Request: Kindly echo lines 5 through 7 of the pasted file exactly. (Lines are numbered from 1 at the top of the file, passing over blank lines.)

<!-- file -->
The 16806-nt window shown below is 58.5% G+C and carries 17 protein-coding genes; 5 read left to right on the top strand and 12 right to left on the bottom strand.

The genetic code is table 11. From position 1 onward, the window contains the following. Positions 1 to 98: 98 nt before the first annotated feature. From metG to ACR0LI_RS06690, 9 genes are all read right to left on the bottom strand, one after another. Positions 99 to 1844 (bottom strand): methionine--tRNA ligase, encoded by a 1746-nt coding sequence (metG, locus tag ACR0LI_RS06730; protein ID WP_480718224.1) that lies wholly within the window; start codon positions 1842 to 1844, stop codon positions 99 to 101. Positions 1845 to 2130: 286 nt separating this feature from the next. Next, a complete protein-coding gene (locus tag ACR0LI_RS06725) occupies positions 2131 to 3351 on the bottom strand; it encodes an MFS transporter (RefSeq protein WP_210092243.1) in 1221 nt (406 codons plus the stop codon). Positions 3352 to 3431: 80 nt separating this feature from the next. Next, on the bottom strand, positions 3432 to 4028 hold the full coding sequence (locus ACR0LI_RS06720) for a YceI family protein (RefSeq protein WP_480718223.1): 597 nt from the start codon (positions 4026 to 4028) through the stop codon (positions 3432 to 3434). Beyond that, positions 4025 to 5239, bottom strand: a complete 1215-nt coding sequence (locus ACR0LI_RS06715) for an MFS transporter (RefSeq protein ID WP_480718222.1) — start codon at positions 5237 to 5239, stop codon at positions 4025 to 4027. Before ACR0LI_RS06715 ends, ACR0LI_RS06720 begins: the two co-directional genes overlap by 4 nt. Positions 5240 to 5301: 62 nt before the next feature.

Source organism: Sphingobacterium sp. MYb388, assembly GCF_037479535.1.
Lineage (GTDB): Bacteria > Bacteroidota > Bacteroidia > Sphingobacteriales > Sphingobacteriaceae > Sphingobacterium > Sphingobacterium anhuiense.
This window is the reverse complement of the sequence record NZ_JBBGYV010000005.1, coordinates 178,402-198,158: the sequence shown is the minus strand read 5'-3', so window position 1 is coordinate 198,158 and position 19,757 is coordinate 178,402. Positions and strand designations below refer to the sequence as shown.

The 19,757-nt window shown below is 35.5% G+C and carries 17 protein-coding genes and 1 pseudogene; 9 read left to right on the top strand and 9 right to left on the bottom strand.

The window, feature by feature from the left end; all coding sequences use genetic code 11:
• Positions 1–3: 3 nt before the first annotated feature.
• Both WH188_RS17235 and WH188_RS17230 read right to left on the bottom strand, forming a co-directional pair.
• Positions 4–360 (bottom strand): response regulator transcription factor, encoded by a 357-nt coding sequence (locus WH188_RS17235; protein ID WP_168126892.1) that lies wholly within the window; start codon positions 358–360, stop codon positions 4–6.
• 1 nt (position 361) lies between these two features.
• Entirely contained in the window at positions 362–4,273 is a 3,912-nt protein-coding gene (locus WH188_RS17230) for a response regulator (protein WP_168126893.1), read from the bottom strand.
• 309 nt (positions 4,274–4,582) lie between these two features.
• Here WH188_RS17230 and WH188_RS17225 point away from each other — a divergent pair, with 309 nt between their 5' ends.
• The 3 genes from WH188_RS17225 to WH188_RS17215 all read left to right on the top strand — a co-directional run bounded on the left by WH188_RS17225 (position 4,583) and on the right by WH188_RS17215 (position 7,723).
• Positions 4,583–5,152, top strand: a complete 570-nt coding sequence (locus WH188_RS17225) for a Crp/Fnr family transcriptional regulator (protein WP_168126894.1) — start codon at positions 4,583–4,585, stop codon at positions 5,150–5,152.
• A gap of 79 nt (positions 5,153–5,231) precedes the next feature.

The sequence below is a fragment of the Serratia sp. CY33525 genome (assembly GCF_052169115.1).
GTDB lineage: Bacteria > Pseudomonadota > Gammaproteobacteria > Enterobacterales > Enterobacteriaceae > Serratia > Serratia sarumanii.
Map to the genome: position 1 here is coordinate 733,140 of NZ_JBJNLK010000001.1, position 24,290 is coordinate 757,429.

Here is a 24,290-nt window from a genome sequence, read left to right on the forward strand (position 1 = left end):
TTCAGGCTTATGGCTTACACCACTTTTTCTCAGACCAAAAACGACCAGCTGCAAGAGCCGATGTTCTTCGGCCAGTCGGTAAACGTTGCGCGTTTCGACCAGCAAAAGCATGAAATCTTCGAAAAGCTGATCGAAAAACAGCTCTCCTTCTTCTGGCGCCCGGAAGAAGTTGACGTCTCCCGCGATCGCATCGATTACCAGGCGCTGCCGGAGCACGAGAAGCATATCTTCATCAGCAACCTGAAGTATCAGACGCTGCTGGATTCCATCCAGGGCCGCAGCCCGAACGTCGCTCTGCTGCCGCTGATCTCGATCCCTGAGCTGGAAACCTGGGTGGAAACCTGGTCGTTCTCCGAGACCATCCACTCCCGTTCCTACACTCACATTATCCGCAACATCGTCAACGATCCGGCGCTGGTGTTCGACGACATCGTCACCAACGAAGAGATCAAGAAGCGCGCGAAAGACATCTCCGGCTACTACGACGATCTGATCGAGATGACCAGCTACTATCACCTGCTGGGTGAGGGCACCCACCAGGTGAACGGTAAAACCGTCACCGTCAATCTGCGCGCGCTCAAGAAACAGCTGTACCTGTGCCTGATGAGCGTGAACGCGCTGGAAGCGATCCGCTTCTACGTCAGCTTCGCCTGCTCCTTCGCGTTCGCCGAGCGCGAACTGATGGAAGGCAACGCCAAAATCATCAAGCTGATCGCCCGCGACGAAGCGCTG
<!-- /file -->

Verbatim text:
This window is the reverse complement of the sequence record NZ_JBBGYV010000005.1, coordinates 178,402-198,158: the sequence shown is the minus strand read 5'-3', so window position 1 is coordinate 198,158 and position 19,757 is coordinate 178,402. Positions and strand designations below refer to the sequence as shown.

The 19,757-nt window shown below is 35.5% G+C and carries 17 protein-coding genes and 1 pseudogene; 9 read left to right on the top strand and 9 right to left on the bottom strand.

The window, feature by feature from the left end; all coding sequences use genetic code 11: